Solution: Suppose the emperor knows one good wizard. Then he can create a chain that leads him to an evil wizard, as follows: Suppose Alice is the known good wizard. The emperor chooses some other wizard, say Bob, and asks Alice “Is Bob evil?” (which question Alice, being good, will answer truthfully). If Bob turns out to be evil, the emperor can expel him, and repeat this (starting with Alice) next round. If Bob turns out to be good, the emperor can continue, asking Bob about Carl, etc, until he either reaches an evil wizard or determines that all remaining wizards are good.

The above means that, if the emperor can find a good wizard sacrificing at most one (other) good wizard, the emperor will succeed. Here is one way to do this: Let the emperor pick Anne and ask everyone else whether Anne is good. Suppose at least one wizard, say Bill, says that Anne is good. The emperor expels Bill. If Bill is revealed to be evil, then nothing is lost, and the emperor can try again next round. If Bill is revealed to be good, then the emperor knows for sure that Anne is good and can proceed to expel all the remaining evil wizards with the chain method above. If, on the other hand, no one says that Anne is good, then the emperor expels Anne. If Anne proves evil, the emperor didn’t lose anything and can conduct another trial next round. If Anne proves good, then everyone else is evil, and the emperor can expel them all without asking any more questions.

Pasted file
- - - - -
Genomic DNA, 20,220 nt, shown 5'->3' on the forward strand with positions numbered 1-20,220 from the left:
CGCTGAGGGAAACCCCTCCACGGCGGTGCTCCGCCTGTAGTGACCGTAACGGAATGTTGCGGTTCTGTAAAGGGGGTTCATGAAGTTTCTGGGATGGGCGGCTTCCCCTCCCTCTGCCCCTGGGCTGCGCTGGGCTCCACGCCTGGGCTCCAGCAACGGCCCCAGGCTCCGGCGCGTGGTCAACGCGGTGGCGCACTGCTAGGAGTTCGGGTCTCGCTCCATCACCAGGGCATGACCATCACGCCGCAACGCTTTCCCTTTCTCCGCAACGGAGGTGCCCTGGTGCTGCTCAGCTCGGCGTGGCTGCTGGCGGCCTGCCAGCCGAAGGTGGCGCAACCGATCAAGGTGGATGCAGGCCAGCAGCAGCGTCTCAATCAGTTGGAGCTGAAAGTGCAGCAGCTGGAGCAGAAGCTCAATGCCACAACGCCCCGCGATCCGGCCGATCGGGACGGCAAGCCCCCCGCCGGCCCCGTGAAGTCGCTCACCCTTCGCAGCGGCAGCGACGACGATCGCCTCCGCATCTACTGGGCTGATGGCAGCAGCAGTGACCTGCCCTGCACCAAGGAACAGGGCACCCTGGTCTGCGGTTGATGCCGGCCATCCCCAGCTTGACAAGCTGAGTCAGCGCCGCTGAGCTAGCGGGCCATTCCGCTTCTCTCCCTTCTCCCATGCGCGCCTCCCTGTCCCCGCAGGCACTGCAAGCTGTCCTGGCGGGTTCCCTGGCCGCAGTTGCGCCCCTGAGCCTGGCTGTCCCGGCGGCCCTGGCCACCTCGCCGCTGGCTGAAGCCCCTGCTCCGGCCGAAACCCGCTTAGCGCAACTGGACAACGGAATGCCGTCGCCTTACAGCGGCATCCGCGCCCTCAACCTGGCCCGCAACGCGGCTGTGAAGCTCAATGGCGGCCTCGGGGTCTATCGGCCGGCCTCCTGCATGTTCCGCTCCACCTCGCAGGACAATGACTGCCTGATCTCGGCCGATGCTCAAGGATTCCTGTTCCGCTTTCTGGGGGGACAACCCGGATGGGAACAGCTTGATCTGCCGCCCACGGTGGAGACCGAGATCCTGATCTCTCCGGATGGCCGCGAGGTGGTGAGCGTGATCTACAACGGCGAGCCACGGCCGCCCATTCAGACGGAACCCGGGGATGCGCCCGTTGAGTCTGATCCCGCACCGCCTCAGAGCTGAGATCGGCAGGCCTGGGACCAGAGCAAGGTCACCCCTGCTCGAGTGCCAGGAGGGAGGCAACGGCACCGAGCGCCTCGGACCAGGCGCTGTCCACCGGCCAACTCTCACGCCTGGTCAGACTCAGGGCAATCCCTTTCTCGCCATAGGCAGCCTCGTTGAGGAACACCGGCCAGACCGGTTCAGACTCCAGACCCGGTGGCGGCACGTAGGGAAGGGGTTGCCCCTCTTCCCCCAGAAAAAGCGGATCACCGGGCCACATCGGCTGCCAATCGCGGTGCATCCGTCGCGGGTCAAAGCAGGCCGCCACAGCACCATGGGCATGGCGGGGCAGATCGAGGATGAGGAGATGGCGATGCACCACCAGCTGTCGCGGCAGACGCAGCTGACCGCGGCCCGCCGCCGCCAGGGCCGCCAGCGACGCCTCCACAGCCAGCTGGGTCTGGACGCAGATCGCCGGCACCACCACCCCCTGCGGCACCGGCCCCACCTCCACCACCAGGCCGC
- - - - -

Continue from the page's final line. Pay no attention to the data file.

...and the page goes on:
I like the mathematical part of the puzzle, but I hate when innocent people are punished. So I couldn’t stop thinking about the puzzle until I found a variation where no good wizard need be expelled (the magic properties of the gate are redundant now, since the emperor only ever sends evil wizards through it):

The setting is the same as before, except the emperor knows how many evil wizards there are. He wants to expel all the evil wizards without expelling a good one. For which numbers of evil wizards can he do that?

In addition, my reader Leo Broukhis couldn’t get through my CAPTCHAs to post a comment (I think there’s something wrong with the plugin) but sent me a variation of the original puzzle by email: